April 13, 2015

Did Barnes & Noble sell bogus signed copies of Jerry Lee Lewis’ biography?

by

Trust, but verify.

Trust, but verify.

Pulitzer winner Rick Bragg’s biography of rock pioneer Jerry Lee Lewis, published in 2014 by HarperCollins, was warmly received upon release and appeared on multiple best-of-2014 lists for nonfiction. Lewis, who still records and performs at 79, appeared at promotional events for the book, including an appearance at the Barnes & Noble in Union Square on October 29th of last year. At the event, the store offered for purchase a limited supply of copies pre-signed by the Killer himself.

However, one local news station is claiming that the pre-signed copies may not have been genuine. PIX11 reports:

A Barnes & Noble employee told us there were 274 signed books. They sold out and some people who wanted them were turned away.

But a PIX11 investigation has found that Jerry Lee Lewis may not have actually signed the books. We’ve seen no evidence that he did beyond unsubstantiated assertions by Barnes & Noble and Harper Collins. There is circumstantial evidence pointing to the likelihood that someone else signed for him.

According to the report, the signatures on the books sold at the B&N event don’t match up with other confirmed Lewis autographs. PIX11 hypothesizes that they were signed by Lewis’ assistant, James “J.W.” Whitten, and they were certain enough to follow the investigation as deep as the Lewis autograph truther hole can go.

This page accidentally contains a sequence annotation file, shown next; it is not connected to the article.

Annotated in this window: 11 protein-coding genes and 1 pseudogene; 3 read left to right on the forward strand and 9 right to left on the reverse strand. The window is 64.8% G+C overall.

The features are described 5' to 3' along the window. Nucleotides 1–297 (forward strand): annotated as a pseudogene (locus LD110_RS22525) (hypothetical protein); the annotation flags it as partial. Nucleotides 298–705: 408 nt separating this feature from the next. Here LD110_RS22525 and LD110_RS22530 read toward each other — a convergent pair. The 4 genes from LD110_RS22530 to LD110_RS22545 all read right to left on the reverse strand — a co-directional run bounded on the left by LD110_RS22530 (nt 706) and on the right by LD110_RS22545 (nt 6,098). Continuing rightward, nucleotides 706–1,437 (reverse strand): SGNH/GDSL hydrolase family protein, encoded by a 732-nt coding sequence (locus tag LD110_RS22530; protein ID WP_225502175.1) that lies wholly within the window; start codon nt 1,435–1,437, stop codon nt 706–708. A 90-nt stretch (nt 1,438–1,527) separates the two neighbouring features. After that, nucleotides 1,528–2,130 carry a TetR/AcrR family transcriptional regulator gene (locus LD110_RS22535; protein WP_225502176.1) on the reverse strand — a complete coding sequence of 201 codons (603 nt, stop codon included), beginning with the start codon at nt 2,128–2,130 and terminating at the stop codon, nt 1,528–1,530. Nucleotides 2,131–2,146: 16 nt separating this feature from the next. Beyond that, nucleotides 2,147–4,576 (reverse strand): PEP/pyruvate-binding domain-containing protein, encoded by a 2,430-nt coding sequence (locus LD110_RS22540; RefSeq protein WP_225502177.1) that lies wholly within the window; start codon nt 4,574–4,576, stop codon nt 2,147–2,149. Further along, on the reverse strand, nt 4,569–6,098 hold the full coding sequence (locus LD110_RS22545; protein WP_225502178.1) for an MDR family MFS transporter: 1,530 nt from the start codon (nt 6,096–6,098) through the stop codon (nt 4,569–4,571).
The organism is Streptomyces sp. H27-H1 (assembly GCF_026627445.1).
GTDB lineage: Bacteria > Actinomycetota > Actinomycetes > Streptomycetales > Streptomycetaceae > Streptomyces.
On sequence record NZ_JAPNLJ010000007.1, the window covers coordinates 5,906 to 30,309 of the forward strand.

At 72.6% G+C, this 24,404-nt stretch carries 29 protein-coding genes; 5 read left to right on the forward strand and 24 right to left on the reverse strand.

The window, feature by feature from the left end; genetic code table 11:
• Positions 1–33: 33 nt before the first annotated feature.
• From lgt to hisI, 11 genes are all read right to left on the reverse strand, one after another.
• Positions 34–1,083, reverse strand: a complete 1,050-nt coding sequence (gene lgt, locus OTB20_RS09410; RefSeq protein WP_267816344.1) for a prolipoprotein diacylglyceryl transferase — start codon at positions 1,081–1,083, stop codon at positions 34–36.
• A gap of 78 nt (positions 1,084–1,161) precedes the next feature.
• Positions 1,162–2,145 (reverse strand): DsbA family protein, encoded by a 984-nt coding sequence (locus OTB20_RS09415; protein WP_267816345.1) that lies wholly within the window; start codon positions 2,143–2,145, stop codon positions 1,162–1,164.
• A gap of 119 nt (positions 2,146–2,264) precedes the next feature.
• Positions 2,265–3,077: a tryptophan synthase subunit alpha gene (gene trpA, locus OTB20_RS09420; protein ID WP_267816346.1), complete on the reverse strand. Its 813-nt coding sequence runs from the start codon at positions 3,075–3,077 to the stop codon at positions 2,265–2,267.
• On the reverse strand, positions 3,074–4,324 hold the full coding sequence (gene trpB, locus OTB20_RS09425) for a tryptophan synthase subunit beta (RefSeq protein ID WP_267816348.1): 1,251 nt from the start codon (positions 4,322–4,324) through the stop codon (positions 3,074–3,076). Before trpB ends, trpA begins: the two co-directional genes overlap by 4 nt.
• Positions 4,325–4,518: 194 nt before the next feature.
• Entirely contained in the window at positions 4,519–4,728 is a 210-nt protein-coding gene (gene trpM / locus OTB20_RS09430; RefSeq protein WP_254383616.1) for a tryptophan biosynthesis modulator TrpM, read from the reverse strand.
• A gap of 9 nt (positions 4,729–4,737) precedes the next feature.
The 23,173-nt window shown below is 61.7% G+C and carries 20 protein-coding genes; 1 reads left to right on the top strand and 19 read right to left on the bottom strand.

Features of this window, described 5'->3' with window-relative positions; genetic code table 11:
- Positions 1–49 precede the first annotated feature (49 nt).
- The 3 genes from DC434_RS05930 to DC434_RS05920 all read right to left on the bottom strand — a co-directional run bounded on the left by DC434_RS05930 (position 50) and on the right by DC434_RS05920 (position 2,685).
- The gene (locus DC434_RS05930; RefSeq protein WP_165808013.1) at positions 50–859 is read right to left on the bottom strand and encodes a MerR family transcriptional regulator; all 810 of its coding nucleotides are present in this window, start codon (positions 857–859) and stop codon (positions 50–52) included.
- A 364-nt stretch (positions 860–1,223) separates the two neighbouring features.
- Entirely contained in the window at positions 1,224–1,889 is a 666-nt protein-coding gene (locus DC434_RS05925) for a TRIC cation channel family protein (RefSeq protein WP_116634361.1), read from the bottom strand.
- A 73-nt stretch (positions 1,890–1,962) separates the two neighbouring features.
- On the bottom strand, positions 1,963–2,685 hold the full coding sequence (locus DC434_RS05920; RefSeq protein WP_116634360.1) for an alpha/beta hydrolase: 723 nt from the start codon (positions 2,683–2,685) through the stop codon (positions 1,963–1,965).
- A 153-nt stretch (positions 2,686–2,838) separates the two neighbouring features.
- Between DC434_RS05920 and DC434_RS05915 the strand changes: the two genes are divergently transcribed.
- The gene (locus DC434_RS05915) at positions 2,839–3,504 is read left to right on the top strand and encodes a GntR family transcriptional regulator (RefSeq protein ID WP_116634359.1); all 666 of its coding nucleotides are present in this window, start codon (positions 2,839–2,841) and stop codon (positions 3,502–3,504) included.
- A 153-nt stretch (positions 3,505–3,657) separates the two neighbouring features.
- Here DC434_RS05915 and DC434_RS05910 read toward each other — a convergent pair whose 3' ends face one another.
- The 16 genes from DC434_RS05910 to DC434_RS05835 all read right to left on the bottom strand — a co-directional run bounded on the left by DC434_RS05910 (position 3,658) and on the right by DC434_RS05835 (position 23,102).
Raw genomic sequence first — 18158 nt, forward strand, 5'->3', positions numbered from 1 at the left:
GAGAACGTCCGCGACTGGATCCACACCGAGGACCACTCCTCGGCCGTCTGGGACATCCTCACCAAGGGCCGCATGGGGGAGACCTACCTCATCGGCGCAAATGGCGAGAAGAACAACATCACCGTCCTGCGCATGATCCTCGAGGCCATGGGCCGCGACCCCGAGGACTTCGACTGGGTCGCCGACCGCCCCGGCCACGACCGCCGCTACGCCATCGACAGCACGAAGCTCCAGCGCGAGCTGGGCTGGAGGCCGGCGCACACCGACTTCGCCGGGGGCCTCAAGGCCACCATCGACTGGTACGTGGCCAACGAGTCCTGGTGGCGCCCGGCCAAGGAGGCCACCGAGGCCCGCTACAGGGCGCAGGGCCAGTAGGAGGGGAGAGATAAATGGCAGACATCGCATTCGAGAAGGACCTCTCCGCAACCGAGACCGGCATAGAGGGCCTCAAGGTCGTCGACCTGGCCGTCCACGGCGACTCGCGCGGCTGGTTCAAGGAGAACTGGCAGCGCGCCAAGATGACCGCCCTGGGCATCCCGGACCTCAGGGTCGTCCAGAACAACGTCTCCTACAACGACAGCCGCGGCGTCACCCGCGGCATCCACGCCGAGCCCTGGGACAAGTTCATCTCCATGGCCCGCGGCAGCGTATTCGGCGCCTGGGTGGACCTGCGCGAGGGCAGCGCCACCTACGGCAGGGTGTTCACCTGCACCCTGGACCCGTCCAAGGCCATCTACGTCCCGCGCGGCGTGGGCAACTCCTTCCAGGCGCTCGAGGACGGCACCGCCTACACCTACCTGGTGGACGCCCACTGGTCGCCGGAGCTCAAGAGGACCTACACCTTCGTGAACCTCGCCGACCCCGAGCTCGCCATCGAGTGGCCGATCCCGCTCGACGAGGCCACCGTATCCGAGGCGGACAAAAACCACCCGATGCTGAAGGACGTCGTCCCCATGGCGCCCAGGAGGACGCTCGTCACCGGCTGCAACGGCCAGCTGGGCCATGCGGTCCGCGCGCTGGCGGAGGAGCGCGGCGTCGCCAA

First we called author Rick Bragg, now a professor at the University of Alabama. He told us he had nothing at all to do with the business end of things and had no idea when the books were signed.

So we called Barnes & Noble. They told us they believed the signatures were genuine. But that the publisher handled the signing and we should talk to Harper Collins.

So we contacted Harper Collins. The company expressed confidence in the authenticity of the signatures and told us Jerry Lee’s manager, Greg Ericson, had witnessed the signings.

So we called Ericson at his office in Memphis. He said he hadn’t witnessed them. Instead, he said the pages to be signed were sent to Jerry Lee’s Mississippi ranch where J.W. Whitten witnessed Jerry Lee signing. Then the pages were sent back for inclusion in the special edition books.

So is it possible that a somewhat frail septuagenarian who’s expected to pound piano keys semi-regularly might have not hand-signed almost 300 hardcovers? Certainly, though these are new copies, and suspect signed books are usually found on the pre-owned side of the market. After all, signing is a tried-and-true way to quickly boost a book’s salability, especially when the author’s a celebrity. Some eldritch process allowed for signed copies of Ted Kennedy’s posthumous book, after all.

Those who collect autographed memorabilia have the responsibility to authenticate the signature before purchase, but if Lewis and his people are in the business of providing bogus signed copies, that would likely put liability on the publisher and bookstore chain as well. Or maybe not, but either way, dig deeper, PIX11. The truth is out there.

 

Liam O’Brien is the Senior Sales & Marketing Manager at Melville House, and a former bookseller.

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